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Exterior shingle cladding, widely used on late-19th-century Shingle-style homes, remains a versatile siding option today. You can create patterns by using shaped shingles or by modifying the coursing. Shingles are particularly adaptable for cladding curved sculptural forms.

Any time you use shingles as siding, you face an array of design decisions: Should you weave the corners or use corner boards? Should you use patterns — and if so, where, and which ones? Would a shingle flare or bow be appropriate?

Make your choices based on an overview of what you're trying to accomplish. Are you interested in using texture and detail to define the base, middle, and cap of a boxy exterior? Or are you wrapping a more sculptural form?

Shingle patterns and corner boards can help to differentiate the elements of a monolithic form, while a more uniform, continuous shingle skin can unite an otherwise complex form.

In this column, we'll explore three homes that use exterior shingles in different ways to accomplish different effects. Each is successful in its own way.


Shingle Exterior With Corner Boards

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This straightforward treatment uses shingle pattern and texture to delineate the building's base, midsection, and cap.

Crisp corner boards coupled with shingles create a somewhat contemporary, linear look. They clearly separate each elevation; as a result, the building reads less as a single volume and more as a multifaceted assembly of walls.

Although corner boards are relatively inexpensive to install, they don't take advantage of the unique adaptability of shingles to create woven corners. You could argue that since corner boards are used here, the base cladding might as well have been clapboards.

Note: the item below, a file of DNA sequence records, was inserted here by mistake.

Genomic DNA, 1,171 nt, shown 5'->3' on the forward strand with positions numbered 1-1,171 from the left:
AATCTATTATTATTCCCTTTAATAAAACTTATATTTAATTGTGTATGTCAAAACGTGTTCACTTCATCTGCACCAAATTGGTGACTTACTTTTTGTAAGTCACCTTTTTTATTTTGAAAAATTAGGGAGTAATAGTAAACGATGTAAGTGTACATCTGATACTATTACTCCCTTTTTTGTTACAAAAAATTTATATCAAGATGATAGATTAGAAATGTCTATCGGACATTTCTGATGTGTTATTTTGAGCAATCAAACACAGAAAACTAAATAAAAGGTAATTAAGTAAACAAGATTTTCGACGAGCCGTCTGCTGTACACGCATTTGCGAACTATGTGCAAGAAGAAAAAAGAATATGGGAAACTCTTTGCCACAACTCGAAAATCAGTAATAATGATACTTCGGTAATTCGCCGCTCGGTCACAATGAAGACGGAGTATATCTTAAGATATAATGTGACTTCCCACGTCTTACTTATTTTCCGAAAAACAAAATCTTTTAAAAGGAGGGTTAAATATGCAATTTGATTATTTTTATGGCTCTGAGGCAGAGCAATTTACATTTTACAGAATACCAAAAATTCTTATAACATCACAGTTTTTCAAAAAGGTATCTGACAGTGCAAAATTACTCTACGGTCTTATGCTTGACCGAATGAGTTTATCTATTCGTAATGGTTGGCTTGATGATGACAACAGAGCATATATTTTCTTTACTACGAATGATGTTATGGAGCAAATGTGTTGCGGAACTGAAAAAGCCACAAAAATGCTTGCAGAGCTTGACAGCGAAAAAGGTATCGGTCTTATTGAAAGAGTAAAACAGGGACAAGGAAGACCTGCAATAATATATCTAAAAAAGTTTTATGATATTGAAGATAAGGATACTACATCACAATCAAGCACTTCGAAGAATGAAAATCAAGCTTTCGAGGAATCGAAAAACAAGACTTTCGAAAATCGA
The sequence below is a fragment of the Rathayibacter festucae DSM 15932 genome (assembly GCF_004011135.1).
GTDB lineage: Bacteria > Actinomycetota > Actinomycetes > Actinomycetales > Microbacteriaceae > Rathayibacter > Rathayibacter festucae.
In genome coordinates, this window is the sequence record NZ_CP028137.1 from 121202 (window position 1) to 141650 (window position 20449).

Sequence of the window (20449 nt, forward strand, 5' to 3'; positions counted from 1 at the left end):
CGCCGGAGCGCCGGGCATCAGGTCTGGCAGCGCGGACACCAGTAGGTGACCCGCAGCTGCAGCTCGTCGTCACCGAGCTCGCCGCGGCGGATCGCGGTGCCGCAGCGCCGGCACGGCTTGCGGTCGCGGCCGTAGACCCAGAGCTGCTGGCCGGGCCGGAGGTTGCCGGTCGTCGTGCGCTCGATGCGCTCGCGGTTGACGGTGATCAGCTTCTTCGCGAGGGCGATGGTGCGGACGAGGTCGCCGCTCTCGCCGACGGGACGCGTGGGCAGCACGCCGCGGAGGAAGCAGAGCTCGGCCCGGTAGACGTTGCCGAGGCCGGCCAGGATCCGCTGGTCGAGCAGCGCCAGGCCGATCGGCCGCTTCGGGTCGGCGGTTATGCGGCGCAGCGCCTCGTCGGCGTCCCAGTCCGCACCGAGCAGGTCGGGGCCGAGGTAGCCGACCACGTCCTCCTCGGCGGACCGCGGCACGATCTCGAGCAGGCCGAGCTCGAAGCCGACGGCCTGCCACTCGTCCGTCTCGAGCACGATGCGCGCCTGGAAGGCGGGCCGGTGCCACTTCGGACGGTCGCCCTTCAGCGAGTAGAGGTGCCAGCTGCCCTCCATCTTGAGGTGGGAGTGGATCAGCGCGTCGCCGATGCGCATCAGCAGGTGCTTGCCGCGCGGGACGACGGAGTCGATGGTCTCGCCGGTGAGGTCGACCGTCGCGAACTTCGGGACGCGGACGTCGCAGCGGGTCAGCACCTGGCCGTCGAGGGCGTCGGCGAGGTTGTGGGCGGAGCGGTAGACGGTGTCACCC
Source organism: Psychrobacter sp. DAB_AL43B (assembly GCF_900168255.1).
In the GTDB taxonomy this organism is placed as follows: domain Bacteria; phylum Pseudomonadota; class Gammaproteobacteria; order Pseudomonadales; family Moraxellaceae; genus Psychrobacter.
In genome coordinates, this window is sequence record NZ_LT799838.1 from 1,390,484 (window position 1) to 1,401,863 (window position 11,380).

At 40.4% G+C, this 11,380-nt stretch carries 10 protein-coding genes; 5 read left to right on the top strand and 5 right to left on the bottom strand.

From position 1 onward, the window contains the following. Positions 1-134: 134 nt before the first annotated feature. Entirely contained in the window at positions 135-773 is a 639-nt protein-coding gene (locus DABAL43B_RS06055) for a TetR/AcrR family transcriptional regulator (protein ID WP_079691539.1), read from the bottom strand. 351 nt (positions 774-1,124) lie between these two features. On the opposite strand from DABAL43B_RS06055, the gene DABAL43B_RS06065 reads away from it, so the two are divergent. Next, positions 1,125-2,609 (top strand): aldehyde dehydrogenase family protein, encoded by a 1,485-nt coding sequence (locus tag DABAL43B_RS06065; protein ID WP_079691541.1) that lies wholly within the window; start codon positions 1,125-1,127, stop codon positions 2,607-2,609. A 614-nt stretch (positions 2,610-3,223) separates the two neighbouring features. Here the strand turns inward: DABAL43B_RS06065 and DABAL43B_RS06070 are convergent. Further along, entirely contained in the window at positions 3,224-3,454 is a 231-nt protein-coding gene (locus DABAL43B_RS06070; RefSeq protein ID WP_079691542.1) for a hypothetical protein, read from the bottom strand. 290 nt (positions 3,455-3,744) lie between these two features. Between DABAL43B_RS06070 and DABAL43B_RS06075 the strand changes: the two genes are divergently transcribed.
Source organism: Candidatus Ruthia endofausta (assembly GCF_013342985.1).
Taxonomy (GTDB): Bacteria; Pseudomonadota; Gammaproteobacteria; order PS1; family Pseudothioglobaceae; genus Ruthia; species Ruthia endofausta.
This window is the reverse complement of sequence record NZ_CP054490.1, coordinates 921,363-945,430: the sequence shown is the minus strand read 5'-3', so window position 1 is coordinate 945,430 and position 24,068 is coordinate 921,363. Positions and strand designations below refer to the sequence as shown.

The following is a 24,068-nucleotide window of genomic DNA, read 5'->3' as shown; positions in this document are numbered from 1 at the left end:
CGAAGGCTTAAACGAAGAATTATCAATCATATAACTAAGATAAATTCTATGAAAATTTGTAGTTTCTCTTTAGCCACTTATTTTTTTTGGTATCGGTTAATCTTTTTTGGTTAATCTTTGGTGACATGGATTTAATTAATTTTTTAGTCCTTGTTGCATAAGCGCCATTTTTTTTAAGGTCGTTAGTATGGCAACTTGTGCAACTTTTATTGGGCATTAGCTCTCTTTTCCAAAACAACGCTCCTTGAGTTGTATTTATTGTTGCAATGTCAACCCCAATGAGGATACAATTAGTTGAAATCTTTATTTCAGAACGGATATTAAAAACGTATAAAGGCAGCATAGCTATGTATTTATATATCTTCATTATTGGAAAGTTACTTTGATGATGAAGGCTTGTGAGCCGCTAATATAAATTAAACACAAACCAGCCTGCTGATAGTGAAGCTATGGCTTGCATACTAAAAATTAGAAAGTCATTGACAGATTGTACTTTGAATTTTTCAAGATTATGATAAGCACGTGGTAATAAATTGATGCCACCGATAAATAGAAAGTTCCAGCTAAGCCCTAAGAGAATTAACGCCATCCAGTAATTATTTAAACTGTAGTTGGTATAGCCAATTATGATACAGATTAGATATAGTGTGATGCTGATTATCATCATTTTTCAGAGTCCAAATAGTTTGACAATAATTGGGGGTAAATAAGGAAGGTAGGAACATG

Victorian Shingle and Clapboard Exterior

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Historically, clapboards often adorned the most public or formal face of a building, while shingles were used elsewhere to reduce cost. In this example, the clapboards provide a clean, formal finish at eye level — the public level. Above, shingles convey a more whimsical, decorative effect.

As in the previous example, the play of various exterior textures and the shadows they create are organized to communicate a deceptively simple order of base, middle, cap.


Detail From Victorian Exterior

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Note how the woven shingle flare is visually supported from beneath by a small crown molding and flat stock in the plane of the corner board.

At the midsection, the transitional shape of the half-cove shingles recalls both the curved profile of the bands above and below and the straight edge of the clapboards.


Shingle Exterior With Woven Corners and Bowed Balcony

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There is no need for multiple shingle patterns or accents when the exterior is punctuated with other architectural features that modulate the elevation.

Here, a series of ganged windows enclosing a porchlike room defines the base. The asymmetrical gable above is enlivened with a midlevel bowed shingle guardrail that grows smoothly from the end wall to encircle a lookout perch before folding back into the wall. This is a good illustration of how shingles can achieve a sculptural effect. Woven corners contribute further to the sense of a cohesive volume shaped with shingles — rather than of four independent walls joined at the corners.

Katie Hutchison is an architect and the owner of Earthlight Design in Salem, Mass.